About a year ago, I watched with my children, how migrants engaged security agents in a battle of wits at the port of Calais on an international television channel. This is an international border barrier put up by France and the United Kingdom to prevent illegal immigrants from reaching UK. They were mostly Africans who have braced all odds including the risks and horrors of Sahara desert, determined to reach Europe at all cost.
My children could not understand how adults could be attempting to climb walls to get to another country when they could simply have presented their passports at border control. Knowing fully that they were still young to understand international politics, I did not bother to explain what would prompt individuals to risk all to embark on a journey that could lead to death. But we all know the reasons, or at least some of those reasons. And that’s why when news of the death of 26 Nigerian teenagers whose bodies were discovered in the Mediterranean last week, it did not attract more than a whimper from most Nigerians.
Of course, it was a foreign news medium, which broke the story, and apart from a press release issued by our Foreign Affairs ministry spokesperson, there has been nothing else from the Buhari government. Watching Geoffrey Onyeama at the budget presentation last week smiling for the cameras without a word about these teenagers’ deaths reinforced more the fact that our government does not care about the citizens. Interestingly, the Senate ordered an investigation into the deaths and asked some committees to report back their findings. It is surprising that our sybaritic senators, whom this column have had causes to pillory many times in the past, are now more efficient than the executive.
Abike Dabiri-Erewa, a special adviser to President Muhammadu Buhari on Diaspora actually offered some words but she could only point to government efforts in facilitating the return of some Nigerians from Libya and added a warning that young Nigerians should not seek to emigrate without legal documents. Good, but that’s little comfort to the parents and relatives of those 26 teenagers killed by their country. I’ve had reasons to lament serially on the anonymity of deaths in our country that one could be perceive as a broken record.
Media organisations seemed not interested in the story of these deaths too as the reports on the disaster have only been from the angles of statements and releases. Maybe I missed it, but I’m yet to come across any serious reportage of the disaster. In a week that the international media focused its attention so much on this perennial migration problem, a newspaper in Nigeria led twice with the perpetual crisis in Peoples Democratic Party (PDP) as though other parties are free of contretemps. Our journalists seem fixated on politics alone as issue worthy of reportage. One of the best pieces on this issue I read was by The New Yorker earlier in the year. It followed a young lady from Edo State till she got to Italy and chronicled how she became a sex slave until she was rescued by a charity in Italy. Sadly, she decided not to come back but to pursue her application for asylum. Granted we do not have the resources the international media boast of, but we must step out of the rut we have turned journalism into in our country. How deep is the malaise, which makes our young men, and women traipsed deserts and accept maltreatment including but not limited to rape and slavery just to get out of Nigeria?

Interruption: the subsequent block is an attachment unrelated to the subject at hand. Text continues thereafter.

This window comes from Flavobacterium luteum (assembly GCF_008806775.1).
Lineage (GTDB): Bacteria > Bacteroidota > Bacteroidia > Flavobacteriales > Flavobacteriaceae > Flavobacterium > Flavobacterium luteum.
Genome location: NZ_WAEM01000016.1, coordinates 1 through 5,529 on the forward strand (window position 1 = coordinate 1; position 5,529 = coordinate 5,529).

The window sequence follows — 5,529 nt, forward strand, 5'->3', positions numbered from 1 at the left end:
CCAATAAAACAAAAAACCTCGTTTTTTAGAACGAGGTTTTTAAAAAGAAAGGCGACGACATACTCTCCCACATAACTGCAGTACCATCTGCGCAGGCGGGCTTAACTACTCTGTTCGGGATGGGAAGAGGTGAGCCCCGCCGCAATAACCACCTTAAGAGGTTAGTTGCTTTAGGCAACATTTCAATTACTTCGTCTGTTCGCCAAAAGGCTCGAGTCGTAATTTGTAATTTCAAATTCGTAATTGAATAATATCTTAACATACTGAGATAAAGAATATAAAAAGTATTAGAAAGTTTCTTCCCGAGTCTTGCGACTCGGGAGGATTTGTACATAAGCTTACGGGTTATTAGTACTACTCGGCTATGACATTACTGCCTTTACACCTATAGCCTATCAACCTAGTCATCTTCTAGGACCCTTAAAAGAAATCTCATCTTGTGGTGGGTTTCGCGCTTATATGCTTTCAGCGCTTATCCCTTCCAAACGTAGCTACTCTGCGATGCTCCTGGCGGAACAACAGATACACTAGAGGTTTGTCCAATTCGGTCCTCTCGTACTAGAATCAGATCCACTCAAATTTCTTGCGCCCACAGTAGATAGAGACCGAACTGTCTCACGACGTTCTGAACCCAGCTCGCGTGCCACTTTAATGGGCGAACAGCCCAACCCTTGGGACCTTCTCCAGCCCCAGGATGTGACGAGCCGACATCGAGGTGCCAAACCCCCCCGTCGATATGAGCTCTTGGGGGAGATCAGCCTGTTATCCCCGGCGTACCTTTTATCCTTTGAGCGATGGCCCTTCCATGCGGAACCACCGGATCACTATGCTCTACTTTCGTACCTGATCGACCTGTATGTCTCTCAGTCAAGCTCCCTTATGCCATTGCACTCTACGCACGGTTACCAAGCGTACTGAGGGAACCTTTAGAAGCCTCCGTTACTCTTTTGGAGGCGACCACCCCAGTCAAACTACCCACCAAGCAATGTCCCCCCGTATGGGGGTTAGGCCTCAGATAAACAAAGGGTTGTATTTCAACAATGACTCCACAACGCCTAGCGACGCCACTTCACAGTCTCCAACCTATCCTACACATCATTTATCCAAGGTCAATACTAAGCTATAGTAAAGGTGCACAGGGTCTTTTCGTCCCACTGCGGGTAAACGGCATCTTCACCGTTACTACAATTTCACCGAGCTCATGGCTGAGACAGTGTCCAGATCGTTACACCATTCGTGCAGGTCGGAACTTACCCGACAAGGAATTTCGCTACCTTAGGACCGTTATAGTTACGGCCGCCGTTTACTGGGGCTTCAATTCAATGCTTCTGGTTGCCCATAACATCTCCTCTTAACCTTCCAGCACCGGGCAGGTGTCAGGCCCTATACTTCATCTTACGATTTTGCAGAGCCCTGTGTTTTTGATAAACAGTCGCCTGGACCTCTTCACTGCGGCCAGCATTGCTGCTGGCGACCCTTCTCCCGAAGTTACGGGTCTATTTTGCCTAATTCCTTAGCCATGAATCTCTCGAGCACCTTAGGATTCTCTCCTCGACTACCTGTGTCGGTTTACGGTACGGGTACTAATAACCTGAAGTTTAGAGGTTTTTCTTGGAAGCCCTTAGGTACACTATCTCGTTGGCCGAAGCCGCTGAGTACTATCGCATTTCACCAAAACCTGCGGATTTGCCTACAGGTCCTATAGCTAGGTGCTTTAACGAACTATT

Interestingly, the president presented budget estimate of N8.6 trillion last week and which other template do we need to show how successive budgets do not lead to better living standard for Nigerians? There is a nexus between the ritualistic budget presentation annually and little implementation culminating in pain and agony of citizens. Till now, we don’t know the names of these 26 teenagers aged between 14 and 18 years and possibly their families are still expecting remittances from them in Europe. While our government statement merely confirmed what we knew before, it did not indicate whether our mission in Italy will be making any form of representation to the Italian government as the country investigate these deaths. We should note further that all who died were women thereby accentuating more the dilemma of the girl child in Nigeria.
The Cable last week launched a BreakTheSilence campaign to expose sexual harassment and pimping of secondary school students after stories on such happenings in some secondary schools. That’s a good start, but our government, citizens and other media groups must go further. Let’s pull the curtain back on this shameful aspect of our lives; however, a major deterrence remains a functional society where young people can actualize their potentials. Sadly, we’re failing in that aspect.